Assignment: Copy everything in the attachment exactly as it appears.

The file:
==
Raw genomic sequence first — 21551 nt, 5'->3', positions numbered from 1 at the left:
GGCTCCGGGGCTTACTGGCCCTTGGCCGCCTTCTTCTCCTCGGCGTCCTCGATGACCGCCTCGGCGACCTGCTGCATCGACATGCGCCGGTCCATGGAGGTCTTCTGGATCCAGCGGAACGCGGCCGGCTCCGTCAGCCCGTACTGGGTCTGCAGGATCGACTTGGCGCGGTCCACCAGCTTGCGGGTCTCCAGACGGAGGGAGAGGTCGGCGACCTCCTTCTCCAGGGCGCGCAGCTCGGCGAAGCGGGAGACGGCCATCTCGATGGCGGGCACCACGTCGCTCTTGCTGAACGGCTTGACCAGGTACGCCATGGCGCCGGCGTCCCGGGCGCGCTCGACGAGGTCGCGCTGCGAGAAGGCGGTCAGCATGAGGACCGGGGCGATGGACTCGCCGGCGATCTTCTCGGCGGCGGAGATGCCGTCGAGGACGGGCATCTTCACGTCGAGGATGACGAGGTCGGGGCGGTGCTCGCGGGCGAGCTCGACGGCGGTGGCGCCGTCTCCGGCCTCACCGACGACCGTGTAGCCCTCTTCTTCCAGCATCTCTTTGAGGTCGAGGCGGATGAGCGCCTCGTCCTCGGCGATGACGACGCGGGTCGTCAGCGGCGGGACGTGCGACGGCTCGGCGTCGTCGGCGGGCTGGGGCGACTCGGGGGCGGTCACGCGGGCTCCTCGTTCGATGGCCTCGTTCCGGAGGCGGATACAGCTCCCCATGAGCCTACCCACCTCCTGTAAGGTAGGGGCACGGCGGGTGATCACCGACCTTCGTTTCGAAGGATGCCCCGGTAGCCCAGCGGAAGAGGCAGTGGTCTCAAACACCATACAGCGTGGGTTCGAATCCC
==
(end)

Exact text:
Raw genomic sequence first — 21551 nt, 5'->3', positions numbered from 1 at the left:
GGCTCCGGGGCTTACTGGCCCTTGGCCGCCTTCTTCTCCTCGGCGTCCTCGATGACCGCCTCGGCGACCTGCTGCATCGACATGCGCCGGTCCATGGAGGTCTTCTGGATCCAGCGGAACGCGGCCGGCTCCGTCAGCCCGTACTGGGTCTGCAGGATCGACTTGGCGCGGTCCACCAGCTTGCGGGTCTCCAGACGGAGGGAGAGGTCGGCGACCTCCTTCTCCAGGGCGCGCAGCTCGGCGAAGCGGGAGACGGCCATCTCGATGGCGGGCACCACGTCGCTCTTGCTGAACGGCTTGACCAGGTACGCCATGGCGCCGGCGTCCCGGGCGCGCTCGACGAGGTCGCGCTGCGAGAAGGCGGTCAGCATGAGGACCGGGGCGATGGACTCGCCGGCGATCTTCTCGGCGGCGGAGATGCCGTCGAGGACGGGCATCTTCACGTCGAGGATGACGAGGTCGGGGCGGTGCTCGCGGGCGAGCTCGACGGCGGTGGCGCCGTCTCCGGCCTCACCGACGACCGTGTAGCCCTCTTCTTCCAGCATCTCTTTGAGGTCGAGGCGGATGAGCGCCTCGTCCTCGGCGATGACGACGCGGGTCGTCAGCGGCGGGACGTGCGACGGCTCGGCGTCGTCGGCGGGCTGGGGCGACTCGGGGGCGGTCACGCGGGCTCCTCGTTCGATGGCCTCGTTCCGGAGGCGGATACAGCTCCCCATGAGCCTACCCACCTCCTGTAAGGTAGGGGCACGGCGGGTGATCACCGACCTTCGTTTCGAAGGATGCCCCGGTAGCCCAGCGGAAGAGGCAGTGGTCTCAAACACCATACAGCGTGGGTTCGAATCCC